Sonoma County, City of Santa Rosa, Burbank Housing and the Federal Reserve Bank hosted a tour of fire damaged sites on November 6. NPH traveled to North Bay to join our members, partners, and allies for this tour, followed by a Recovery Roundtable to discuss opportunities for next steps and solutions.
Debris from the North Bay fires. For more images from our tour, click here.
Supervisor James Gore narrated the tour for 50 participants including elected officials, community leaders, affordable housing developers, and philanthropic and finance representatives. Burned out homes and the Journeys End mobile home park suffered heat up to 1600 degrees, melting aluminum car parts and window glass. Gore described the organizing principles as Response, Recovery, Rebuilding, and Resiliency and highlighted recent County urgency measures to protect renters and speed redevelopment.
EPA crews are now removing propane tanks, pesticides and other toxics.
“At the close of the tour, we could see where the fire jumped Highway 101,” said NPH Executive Director Amie Fishman. “To get the community back on its feet, we will have to move as fast as the fire did, but bring positive change and collaboration instead.”
Community leaders lead critical conversation during the Recovery Roundtable
We are all concerned about the affordable housing options that will remain for our Northern California communities. Even before the fires, this region suffered a shortage of affordable homes: Sonoma County in 2016 needed more than 17,000 affordable homes
The Wildland / Urban Interface, where the fire was most destructive, took 3,000 homes inside the city limits of incorporated Santa Rosa alone. An experienced labor force will be required to complete demolition, debris removal, and rebuilding. Some areas in the unincorporated can be rebuilt with new sewer hookups and greater density and affordability protections.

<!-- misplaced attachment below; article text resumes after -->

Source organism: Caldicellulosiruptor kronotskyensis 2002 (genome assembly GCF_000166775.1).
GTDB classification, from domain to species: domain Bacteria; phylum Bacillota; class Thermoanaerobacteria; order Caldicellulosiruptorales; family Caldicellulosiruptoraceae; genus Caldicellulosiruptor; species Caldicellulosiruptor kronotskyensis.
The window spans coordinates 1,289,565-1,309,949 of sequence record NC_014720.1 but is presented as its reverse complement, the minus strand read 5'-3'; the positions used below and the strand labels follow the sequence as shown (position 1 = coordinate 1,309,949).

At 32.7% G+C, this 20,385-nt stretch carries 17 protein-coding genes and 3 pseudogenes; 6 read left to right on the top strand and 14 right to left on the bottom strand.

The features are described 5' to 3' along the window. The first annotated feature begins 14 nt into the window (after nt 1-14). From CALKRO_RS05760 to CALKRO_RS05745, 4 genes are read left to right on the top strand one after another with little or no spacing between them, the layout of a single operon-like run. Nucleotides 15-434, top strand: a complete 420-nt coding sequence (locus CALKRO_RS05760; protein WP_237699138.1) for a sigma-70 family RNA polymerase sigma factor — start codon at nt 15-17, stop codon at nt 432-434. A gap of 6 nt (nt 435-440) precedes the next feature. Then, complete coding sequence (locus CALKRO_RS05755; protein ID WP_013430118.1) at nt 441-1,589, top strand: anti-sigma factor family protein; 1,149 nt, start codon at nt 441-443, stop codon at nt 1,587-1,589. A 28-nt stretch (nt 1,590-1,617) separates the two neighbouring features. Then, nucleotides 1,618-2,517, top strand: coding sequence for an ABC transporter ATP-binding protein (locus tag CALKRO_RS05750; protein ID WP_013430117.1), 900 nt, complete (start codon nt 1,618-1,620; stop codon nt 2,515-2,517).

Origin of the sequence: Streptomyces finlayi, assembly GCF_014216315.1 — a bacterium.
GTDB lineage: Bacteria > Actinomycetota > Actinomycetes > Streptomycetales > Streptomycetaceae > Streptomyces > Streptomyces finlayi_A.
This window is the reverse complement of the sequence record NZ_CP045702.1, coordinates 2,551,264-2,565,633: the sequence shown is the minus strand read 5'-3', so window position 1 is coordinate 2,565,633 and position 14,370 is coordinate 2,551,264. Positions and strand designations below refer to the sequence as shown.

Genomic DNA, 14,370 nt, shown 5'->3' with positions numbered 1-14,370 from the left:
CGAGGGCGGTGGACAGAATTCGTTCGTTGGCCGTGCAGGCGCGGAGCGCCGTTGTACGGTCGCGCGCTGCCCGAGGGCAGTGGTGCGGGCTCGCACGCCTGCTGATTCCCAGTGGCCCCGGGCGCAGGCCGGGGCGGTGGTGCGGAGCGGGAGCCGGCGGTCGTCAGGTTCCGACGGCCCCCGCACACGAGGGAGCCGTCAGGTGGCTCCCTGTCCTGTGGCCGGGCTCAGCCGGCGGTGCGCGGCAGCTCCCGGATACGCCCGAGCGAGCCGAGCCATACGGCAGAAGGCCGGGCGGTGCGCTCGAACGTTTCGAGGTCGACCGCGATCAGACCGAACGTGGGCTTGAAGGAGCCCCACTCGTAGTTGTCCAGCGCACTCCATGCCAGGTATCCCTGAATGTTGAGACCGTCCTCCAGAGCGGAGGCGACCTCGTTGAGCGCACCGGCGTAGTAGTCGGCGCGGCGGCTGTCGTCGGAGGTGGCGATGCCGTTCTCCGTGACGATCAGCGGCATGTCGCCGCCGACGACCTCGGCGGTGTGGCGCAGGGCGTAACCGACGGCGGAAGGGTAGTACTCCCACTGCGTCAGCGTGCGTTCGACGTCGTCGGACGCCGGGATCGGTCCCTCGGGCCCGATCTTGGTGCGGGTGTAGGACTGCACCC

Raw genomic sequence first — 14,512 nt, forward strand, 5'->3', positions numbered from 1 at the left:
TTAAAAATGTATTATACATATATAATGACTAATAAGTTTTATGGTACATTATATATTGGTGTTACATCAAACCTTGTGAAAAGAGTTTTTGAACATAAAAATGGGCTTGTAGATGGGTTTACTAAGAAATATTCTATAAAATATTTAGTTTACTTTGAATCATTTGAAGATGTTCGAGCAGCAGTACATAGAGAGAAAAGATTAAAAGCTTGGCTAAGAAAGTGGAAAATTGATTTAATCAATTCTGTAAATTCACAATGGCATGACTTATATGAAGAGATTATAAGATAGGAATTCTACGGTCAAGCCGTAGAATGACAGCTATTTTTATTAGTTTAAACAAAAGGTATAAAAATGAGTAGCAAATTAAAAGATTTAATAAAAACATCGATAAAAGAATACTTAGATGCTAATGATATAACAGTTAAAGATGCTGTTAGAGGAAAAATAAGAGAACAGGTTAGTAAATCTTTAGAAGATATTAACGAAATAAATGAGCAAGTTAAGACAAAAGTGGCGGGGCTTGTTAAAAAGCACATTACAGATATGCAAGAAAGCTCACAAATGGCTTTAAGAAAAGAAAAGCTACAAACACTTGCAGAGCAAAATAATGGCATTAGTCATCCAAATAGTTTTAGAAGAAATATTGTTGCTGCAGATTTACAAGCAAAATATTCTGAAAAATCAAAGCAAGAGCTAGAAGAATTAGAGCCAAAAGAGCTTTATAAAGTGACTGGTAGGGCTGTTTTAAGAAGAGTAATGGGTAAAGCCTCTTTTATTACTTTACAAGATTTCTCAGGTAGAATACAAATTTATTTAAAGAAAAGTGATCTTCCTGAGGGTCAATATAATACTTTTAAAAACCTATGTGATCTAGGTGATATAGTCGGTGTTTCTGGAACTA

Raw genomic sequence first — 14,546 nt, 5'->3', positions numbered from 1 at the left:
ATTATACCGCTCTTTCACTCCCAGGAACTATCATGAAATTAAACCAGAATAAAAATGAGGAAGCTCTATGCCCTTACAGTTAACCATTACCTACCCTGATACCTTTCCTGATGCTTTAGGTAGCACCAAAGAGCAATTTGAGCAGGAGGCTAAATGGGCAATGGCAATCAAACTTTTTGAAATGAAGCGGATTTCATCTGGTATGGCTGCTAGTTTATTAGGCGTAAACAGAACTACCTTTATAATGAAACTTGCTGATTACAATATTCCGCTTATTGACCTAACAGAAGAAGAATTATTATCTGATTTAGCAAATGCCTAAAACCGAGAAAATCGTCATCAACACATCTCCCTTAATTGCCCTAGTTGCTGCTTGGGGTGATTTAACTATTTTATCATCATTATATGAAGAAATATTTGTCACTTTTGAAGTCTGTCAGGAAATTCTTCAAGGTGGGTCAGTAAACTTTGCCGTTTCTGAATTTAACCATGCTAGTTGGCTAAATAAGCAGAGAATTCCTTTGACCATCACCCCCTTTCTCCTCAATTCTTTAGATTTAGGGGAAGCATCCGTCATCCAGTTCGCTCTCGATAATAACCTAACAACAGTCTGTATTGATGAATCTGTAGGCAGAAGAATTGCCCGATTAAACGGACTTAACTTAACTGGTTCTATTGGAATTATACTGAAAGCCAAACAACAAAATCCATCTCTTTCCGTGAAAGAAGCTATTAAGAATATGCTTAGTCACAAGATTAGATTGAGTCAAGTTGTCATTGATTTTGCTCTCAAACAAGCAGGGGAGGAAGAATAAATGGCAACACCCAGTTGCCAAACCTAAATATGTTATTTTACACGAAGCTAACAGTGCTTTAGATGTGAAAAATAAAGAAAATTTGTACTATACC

County Community Development Commission executive director Margaret Van Vliet noted that the fire did not observe jurisdictional lines and rebuilding will also need to follow “more, better, faster, safer” as guiding principles. She thanked state and federal officials for their immediate response and coordination, and called for inclusion and equity into all efforts. “We’ll need to be marshaling resources to deliver housing for all, with creative partnerships for a resilient community,” she said.
Supervisor Shirley Zane called on financial institutions to “take risks and operate on non-profit values so we can get people back in their homes.” Santa Rosa Mayor Chris Coursey and planning director David Guhin described efforts to expedite rebuilding, while encouraging increased density and resiliency opportunities where feasible. There are currently 4,500 units in the pipeline with maybe 500 affordable homes planned — but stalled — for lack of financing.
Local architects and builders are working to create a consortium of lenders, builders, and homeowners to coordinate and streamline rebuilding of single family home subdivisions quickly and cost effectively. There is increased interest in affordable homes, particularly along the SMART train corridor.
The Roundtable concluded with brainstorming of financial capacity, investment and credits needs. Banks and community development financial institutions explored ways to bring needed capital into the community.
NPH remains committed to continuing conversations with our Northern California members, partners, and community leaders to understand the full impact of the North Bay fires and how we can offer response and recovery for the families and individuals displaced by the wildfires — both for the short- and long-term housing needs of our communities. We will continue bringing updates and information as we understand it.